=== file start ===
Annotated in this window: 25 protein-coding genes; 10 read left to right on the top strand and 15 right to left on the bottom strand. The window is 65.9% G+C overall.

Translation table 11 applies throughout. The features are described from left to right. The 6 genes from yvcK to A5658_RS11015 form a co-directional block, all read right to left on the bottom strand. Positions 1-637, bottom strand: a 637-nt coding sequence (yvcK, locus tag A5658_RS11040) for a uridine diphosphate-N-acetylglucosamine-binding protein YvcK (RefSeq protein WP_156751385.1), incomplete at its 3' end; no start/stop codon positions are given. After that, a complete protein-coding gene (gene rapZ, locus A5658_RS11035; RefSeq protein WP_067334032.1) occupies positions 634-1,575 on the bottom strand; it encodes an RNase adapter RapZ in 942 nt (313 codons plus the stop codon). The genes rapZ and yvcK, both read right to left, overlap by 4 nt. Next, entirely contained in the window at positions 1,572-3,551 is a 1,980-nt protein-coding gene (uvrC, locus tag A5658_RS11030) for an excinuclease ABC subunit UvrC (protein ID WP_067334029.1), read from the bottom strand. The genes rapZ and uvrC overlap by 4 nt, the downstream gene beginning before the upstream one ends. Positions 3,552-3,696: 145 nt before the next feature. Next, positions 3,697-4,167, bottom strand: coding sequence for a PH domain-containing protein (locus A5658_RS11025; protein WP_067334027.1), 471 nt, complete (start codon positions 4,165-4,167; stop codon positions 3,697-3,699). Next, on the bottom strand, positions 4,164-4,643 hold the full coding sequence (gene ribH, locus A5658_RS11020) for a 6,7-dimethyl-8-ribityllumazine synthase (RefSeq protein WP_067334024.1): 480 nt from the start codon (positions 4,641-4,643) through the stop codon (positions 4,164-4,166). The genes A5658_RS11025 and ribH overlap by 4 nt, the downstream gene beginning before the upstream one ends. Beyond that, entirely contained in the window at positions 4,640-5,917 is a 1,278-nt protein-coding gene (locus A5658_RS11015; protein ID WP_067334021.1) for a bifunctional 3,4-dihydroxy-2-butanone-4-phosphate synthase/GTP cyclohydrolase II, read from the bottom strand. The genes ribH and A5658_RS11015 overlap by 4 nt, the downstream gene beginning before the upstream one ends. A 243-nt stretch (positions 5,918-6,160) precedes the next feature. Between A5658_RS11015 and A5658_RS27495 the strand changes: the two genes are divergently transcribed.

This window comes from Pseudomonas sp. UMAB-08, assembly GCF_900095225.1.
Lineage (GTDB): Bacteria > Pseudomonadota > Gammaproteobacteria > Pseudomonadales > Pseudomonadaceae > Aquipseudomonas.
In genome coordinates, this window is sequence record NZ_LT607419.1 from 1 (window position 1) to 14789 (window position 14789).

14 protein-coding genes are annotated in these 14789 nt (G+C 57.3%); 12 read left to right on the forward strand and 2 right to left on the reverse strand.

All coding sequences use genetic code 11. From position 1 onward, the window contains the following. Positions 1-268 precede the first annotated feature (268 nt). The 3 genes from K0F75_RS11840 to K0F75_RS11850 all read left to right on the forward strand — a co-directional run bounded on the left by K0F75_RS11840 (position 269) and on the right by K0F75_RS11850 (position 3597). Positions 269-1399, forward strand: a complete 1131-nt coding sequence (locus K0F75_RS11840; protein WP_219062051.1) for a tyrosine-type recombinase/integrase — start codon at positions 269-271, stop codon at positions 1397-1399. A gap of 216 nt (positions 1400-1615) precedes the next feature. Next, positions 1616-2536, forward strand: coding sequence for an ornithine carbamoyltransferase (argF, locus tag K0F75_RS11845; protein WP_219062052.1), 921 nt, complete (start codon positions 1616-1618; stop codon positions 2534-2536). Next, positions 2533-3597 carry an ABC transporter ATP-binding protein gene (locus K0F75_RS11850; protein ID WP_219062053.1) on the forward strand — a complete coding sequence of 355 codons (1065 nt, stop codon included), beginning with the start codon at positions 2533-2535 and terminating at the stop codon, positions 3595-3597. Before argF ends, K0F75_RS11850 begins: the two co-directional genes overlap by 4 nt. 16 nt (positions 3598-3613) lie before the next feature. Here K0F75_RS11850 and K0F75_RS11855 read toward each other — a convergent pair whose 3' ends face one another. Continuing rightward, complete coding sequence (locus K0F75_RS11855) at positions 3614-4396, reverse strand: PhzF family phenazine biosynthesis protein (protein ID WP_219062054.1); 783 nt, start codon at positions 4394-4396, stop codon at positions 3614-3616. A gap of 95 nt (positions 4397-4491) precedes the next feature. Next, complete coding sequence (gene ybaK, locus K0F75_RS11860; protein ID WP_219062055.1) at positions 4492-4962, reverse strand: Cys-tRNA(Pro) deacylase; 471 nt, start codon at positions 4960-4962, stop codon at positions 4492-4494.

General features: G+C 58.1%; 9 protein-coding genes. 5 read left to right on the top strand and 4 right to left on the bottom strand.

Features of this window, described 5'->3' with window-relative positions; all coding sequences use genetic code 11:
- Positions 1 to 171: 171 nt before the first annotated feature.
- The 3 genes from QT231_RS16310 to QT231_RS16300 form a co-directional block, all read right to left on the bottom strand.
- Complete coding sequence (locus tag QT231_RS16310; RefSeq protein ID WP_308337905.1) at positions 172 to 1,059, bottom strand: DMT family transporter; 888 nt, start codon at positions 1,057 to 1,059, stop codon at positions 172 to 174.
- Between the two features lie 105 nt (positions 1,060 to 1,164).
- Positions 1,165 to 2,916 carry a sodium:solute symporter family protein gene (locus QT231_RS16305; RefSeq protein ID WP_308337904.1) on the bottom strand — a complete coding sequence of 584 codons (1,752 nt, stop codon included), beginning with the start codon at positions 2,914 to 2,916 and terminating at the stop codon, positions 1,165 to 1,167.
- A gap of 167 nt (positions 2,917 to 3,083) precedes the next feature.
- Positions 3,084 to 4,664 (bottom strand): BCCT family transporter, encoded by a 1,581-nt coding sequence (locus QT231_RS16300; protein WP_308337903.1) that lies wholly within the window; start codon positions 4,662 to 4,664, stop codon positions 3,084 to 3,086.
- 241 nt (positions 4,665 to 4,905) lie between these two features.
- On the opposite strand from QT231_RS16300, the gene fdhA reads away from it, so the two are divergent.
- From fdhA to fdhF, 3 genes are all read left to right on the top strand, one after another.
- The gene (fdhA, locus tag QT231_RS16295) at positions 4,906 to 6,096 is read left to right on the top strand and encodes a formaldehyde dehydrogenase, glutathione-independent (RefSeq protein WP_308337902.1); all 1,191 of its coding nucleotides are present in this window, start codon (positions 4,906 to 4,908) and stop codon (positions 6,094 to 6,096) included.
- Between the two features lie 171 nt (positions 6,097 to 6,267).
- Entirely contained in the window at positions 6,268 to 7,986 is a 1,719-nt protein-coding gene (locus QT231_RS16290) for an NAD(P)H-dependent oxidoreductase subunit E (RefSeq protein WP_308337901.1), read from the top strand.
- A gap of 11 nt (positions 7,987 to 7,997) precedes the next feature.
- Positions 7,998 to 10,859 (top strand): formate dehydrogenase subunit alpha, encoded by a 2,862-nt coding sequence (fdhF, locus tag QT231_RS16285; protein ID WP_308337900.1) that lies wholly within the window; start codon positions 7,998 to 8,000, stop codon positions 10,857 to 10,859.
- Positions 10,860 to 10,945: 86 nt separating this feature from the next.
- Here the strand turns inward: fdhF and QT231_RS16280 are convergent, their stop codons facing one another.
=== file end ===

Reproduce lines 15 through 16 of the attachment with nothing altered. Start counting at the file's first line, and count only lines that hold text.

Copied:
- A gap of 167 nt (positions 2,917 to 3,083) precedes the next feature.
- Positions 3,084 to 4,664 (bottom strand): BCCT family transporter, encoded by a 1,581-nt coding sequence (locus QT231_RS16300; protein WP_308337903.1) that lies wholly within the window; start codon positions 4,662 to 4,664, stop codon positions 3,084 to 3,086.